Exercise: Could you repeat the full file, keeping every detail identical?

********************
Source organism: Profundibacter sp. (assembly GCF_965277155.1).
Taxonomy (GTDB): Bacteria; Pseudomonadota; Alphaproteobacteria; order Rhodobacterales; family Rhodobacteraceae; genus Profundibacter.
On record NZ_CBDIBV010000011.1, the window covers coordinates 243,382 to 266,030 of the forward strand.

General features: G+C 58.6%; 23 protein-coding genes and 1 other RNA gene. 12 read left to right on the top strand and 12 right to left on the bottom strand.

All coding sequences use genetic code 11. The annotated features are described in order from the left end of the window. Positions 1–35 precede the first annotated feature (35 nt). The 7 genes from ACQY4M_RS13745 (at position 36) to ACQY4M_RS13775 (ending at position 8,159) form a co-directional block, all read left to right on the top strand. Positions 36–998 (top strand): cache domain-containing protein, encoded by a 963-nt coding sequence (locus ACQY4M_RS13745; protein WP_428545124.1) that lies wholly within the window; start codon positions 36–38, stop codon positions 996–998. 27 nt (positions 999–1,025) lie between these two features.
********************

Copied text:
Source organism: Profundibacter sp. (assembly GCF_965277155.1).
Taxonomy (GTDB): Bacteria; Pseudomonadota; Alphaproteobacteria; order Rhodobacterales; family Rhodobacteraceae; genus Profundibacter.
On record NZ_CBDIBV010000011.1, the window covers coordinates 243,382 to 266,030 of the forward strand.

General features: G+C 58.6%; 23 protein-coding genes and 1 other RNA gene. 12 read left to right on the top strand and 12 right to left on the bottom strand.

All coding sequences use genetic code 11. The annotated features are described in order from the left end of the window. Positions 1–35 precede the first annotated feature (35 nt). The 7 genes from ACQY4M_RS13745 (at position 36) to ACQY4M_RS13775 (ending at position 8,159) form a co-directional block, all read left to right on the top strand. Positions 36–998 (top strand): cache domain-containing protein, encoded by a 963-nt coding sequence (locus ACQY4M_RS13745; protein WP_428545124.1) that lies wholly within the window; start codon positions 36–38, stop codon positions 996–998. 27 nt (positions 999–1,025) lie between these two features.